Wyoming Medium Correctional Facility Expands K9 Training Program
CHEYENNE – Wyoming Medium Correctional Institution (WMCI) is expanding its Canine Training Program (CTP) by now partnering with International Hearing Dog, Inc. (IHDI). WMCI will now have two CTP programs that meet the needs of the community while simultaneously providing educational and rehabilitative opportunities to the inmates housed there.
Since beginning WMCI’s first canine training program in 2014, they have successfully trained over 350 dogs and 40 handlers through their intensive seven-month certification program. The Preparing Adaptable Companion K9 (PACK) program is currently in partnership with Black Dog Animal Rescue in Cheyenne, Wyoming. Black Dog Animal Rescue provides dogs for the program where they are trained and evaluated using components of the American Kennel Association’s Canine Good Citizenship Test. After successful training, socialization, basic obedience, behavior management, manners enhancement and evaluation, dogs graduate and are put up for adoption.
Three master-level managers from the PACK program will be the first to pave the way for the new program, Preparing Animals with Service Abilities (PAWSAbilities). With a combined experience of over 21 years, these three handlers have collectively trained and certified 129 dogs.
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On April 28, 2022, the first of three puppies arrived at WMCI to be paired with one of these experienced handlers to begin a year or more of initial training before returning to IHDI. Upon their return to the IHDI, the canids will complete their final phase of training before being ready for service.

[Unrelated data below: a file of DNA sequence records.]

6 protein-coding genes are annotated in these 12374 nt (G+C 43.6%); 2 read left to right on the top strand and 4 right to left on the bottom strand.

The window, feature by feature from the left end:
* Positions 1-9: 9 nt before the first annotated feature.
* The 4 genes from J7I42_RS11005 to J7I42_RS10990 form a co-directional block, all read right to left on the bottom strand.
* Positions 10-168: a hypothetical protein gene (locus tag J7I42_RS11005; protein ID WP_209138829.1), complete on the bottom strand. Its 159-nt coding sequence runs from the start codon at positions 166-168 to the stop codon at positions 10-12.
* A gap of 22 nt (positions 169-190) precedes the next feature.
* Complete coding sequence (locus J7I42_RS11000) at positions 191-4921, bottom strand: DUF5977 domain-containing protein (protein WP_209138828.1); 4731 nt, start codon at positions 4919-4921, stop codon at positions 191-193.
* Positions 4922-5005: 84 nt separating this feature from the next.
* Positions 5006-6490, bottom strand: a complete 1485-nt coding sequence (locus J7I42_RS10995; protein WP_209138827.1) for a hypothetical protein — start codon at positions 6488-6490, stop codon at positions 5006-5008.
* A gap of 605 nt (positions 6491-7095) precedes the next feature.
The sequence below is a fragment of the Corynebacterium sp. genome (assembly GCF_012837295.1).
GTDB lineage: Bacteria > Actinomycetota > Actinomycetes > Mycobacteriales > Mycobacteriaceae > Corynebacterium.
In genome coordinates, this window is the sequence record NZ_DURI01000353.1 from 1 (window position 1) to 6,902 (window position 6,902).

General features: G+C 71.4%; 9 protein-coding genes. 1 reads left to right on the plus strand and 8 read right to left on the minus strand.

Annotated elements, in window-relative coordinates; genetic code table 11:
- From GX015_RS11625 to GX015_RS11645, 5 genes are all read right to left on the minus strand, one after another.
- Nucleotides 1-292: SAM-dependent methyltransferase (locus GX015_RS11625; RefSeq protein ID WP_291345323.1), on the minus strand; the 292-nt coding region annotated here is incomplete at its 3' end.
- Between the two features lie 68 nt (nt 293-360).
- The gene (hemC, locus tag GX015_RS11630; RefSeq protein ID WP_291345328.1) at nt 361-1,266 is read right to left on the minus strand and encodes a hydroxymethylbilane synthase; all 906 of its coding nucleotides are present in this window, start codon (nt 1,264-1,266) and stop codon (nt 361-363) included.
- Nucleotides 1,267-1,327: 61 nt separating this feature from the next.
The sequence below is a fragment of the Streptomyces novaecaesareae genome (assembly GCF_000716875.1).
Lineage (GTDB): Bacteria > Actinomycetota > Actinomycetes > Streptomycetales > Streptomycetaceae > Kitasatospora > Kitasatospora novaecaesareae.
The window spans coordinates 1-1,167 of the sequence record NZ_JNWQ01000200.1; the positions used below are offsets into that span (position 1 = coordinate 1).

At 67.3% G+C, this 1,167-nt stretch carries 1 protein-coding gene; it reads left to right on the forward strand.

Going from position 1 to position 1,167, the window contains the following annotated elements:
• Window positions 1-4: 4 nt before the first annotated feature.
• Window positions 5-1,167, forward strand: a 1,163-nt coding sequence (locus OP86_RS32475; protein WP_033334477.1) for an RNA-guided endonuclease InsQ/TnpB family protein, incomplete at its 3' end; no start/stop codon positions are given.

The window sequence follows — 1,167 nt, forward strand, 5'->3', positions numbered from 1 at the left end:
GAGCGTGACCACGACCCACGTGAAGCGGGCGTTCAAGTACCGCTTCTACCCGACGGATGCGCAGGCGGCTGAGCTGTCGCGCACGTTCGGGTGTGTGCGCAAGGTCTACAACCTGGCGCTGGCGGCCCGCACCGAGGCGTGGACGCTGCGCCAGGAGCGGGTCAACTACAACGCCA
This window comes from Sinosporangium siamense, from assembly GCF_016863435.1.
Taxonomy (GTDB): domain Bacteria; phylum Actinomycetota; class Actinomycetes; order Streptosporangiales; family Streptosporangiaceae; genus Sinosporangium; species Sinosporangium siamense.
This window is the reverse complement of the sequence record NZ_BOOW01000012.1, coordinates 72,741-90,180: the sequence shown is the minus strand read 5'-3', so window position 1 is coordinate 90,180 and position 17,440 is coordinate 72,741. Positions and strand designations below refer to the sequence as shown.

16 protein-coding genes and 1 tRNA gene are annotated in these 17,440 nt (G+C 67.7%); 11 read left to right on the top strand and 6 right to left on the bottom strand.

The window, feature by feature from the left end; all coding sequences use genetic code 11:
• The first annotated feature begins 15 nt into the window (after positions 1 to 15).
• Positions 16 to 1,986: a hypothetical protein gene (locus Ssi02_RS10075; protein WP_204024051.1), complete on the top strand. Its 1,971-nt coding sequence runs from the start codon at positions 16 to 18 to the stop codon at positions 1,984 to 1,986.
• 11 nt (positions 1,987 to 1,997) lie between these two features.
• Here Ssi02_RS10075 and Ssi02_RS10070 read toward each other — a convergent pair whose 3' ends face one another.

PAWS’ aptitude program will involve the Goshen County community, as puppies will occasionally leave WMCI to spend weekends with a volunteer foster family to allow for an experience outside of the facility as well. As they prepare for service, these puppies will need to be comfortable with any environment they might enter.
The community of Torrington, including Mayor Adams, has fully supported this new program and the IHDI. Community members are encouraged to visit the IHDI website and apply to volunteer for weekend puppy time. Volunteers will receive training to ensure puppies are progressing in their readiness for service.
Training dogs to help the d/Deaf did not exist until the early 1970s when a hard of hearing woman in Minnesota, Mrs. Elva Janke’s dog, died. Her dog had, quite naturally, alerted her to the sounds. When her dog died, Ms Janke contacted a local news station to see if they could find a way to train a dog to alert in the same way her previous dog had. Ms. Janke was eventually put in touch with a local Minnesota dog trainer named Agnes McGrath, and the rest, as they say, is history.
This developed into the first hearing dog training organization in the United States that quickly spread to international infamy, thus International Hearing Dog, Inc. was created.
Since its inception, IHDI has paired nearly 1,400 teams of d/Deaf and hard of hearing people with custom trained dogs in all 50 states, the District of Columbia and across Canada. Additionally, the IHDI has helped support the development of similar programs in Norway, Japan and Australia. IHDI clients are among the 48 million Americans who experience hearing loss across all demographic groups.